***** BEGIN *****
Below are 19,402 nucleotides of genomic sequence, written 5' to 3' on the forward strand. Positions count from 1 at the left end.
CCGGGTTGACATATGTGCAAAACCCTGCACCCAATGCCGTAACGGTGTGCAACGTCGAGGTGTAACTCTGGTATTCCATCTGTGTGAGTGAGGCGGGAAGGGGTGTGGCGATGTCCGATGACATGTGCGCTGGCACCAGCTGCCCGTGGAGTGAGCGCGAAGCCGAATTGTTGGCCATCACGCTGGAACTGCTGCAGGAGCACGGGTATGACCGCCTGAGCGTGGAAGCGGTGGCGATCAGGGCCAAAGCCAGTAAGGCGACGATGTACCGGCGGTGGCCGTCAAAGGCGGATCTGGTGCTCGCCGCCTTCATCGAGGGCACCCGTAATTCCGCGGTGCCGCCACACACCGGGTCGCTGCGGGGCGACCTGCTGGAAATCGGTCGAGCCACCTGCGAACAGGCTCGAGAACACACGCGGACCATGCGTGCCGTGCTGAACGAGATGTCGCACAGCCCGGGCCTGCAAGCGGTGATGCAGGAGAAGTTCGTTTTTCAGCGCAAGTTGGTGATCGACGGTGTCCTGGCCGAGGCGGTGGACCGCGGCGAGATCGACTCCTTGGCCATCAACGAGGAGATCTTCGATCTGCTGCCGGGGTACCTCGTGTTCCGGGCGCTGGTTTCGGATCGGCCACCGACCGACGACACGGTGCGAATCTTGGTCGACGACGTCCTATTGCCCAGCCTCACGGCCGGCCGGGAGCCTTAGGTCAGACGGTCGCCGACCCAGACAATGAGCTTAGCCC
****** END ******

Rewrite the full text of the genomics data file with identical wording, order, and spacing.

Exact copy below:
Below are 19,402 nucleotides of genomic sequence, written 5' to 3' on the forward strand. Positions count from 1 at the left end.
CCGGGTTGACATATGTGCAAAACCCTGCACCCAATGCCGTAACGGTGTGCAACGTCGAGGTGTAACTCTGGTATTCCATCTGTGTGAGTGAGGCGGGAAGGGGTGTGGCGATGTCCGATGACATGTGCGCTGGCACCAGCTGCCCGTGGAGTGAGCGCGAAGCCGAATTGTTGGCCATCACGCTGGAACTGCTGCAGGAGCACGGGTATGACCGCCTGAGCGTGGAAGCGGTGGCGATCAGGGCCAAAGCCAGTAAGGCGACGATGTACCGGCGGTGGCCGTCAAAGGCGGATCTGGTGCTCGCCGCCTTCATCGAGGGCACCCGTAATTCCGCGGTGCCGCCACACACCGGGTCGCTGCGGGGCGACCTGCTGGAAATCGGTCGAGCCACCTGCGAACAGGCTCGAGAACACACGCGGACCATGCGTGCCGTGCTGAACGAGATGTCGCACAGCCCGGGCCTGCAAGCGGTGATGCAGGAGAAGTTCGTTTTTCAGCGCAAGTTGGTGATCGACGGTGTCCTGGCCGAGGCGGTGGACCGCGGCGAGATCGACTCCTTGGCCATCAACGAGGAGATCTTCGATCTGCTGCCGGGGTACCTCGTGTTCCGGGCGCTGGTTTCGGATCGGCCACCGACCGACGACACGGTGCGAATCTTGGTCGACGACGTCCTATTGCCCAGCCTCACGGCCGGCCGGGAGCCTTAGGTCAGACGGTCGCCGACCCAGACAATGAGCTTAGCCC